Ian and Margaret's RV Adventures travel blog

This is a painted wall in one dining room at the Brookville...

The hallways are lined with family pictures, mementoes and "old-timey" artwork.

This is one dining room -- the place is huge, with at...

This was our second plate of chicken and biscuits!

Out with the old, non-working microwave . . .

and in with the new microwave/convection oven (can you tell I'm excited?)...

While Ian and Max "supervise" (not so excited!).

New friends Bob and Donna Hutsler.


We finally got out of Junction City on Friday afternoon about 2. Our microwave/convection oven arrived around noon (although the saga of how it got there, two days late, was maddening – it basically passed us three times) and Dan and Mike, the main service guys, were very efficient in installing it. Then we just had to pay up, say our good-byes to the staff and our new friends Bob and Donna Hutsler, who, unfortunately, will remain at the factory for some additional work on their trailer, hitch up and hit the road. We drove about 225 miles across Kansas to Oakley, our intermediate stop on the way to Pueblo.

Thursday night we had made plans with Bob and Donna to drive over to Abilene KS for dinner at the Brookville Hotel. It’s an interesting place, basically relocated from the town of Brookville farther west and reconstructed as a faithful replica of the original. They are famous for their “family style” fried chicken dinners – they don’t serve any other menu, and just bring out bowls and platters of fried chicken, mashed potatoes, gravy, biscuits, creamed corn, cole slaw and a bunch of other stuff. Oink. Of course, with my gluten allergy I had to take all the skin off the chicken (which wouldn’t work for many gluten-allergic people but was OK for me) and pass up the biscuits, gravy and creamed corn, but I still got enough food to feel like I should walk back the 30 miles to Junction City to work it off! Needless to say, however, I didn’t. It was a nice break for all of us and a chance to get to know Bob and Donna better. They’ve had a rather lengthy go of it with their trailer repairs, so we left them with hopes they will be able to get back on the road soon.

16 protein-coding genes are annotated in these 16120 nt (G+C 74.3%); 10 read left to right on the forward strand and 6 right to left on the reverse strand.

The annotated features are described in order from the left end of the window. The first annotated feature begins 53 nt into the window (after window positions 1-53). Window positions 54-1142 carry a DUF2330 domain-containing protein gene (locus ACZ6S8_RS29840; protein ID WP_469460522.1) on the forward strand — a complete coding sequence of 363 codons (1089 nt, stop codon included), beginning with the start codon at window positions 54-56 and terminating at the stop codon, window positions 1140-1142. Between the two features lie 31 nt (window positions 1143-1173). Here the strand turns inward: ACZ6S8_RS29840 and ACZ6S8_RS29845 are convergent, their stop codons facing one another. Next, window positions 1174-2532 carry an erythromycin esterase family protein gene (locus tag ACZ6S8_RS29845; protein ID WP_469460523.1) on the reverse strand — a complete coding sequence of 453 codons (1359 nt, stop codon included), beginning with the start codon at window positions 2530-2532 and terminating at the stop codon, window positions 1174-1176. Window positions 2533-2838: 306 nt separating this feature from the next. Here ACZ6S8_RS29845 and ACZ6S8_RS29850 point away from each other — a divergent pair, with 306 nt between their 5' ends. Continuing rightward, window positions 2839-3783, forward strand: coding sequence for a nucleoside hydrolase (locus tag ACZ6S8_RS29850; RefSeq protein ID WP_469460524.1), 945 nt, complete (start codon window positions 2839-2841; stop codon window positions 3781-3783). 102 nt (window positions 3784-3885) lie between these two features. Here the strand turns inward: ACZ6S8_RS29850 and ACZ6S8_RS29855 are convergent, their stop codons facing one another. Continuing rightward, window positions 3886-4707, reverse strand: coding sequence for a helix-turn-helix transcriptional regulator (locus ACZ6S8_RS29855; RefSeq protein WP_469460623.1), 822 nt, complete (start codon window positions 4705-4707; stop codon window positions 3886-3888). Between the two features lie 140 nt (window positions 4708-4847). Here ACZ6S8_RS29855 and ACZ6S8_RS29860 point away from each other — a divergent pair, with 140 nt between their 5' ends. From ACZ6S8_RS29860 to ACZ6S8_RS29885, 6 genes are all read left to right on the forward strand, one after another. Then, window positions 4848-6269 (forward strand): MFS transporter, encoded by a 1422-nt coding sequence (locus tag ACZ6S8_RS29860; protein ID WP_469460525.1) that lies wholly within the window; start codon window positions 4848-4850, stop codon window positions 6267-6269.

Our drive across Kansas was beautiful – and frustrating. We took I-70 (a much better road and somewhat less traffic than we had on the same highway in Missouri), which runs straight through northern Kansas. There aren’t many towns of any significant size, but lots of grain fields, grazing cattle and farmsteads. Because we were travelling late in the day, a rarity for us, we got the wonderful late-afternoon light which turned the fields of ripening grain into sheets of gold. In many places the big green or red farm machinery was out in the fields, cutting and threshing the grain, adding spots of color. Could I get pictures of it? No.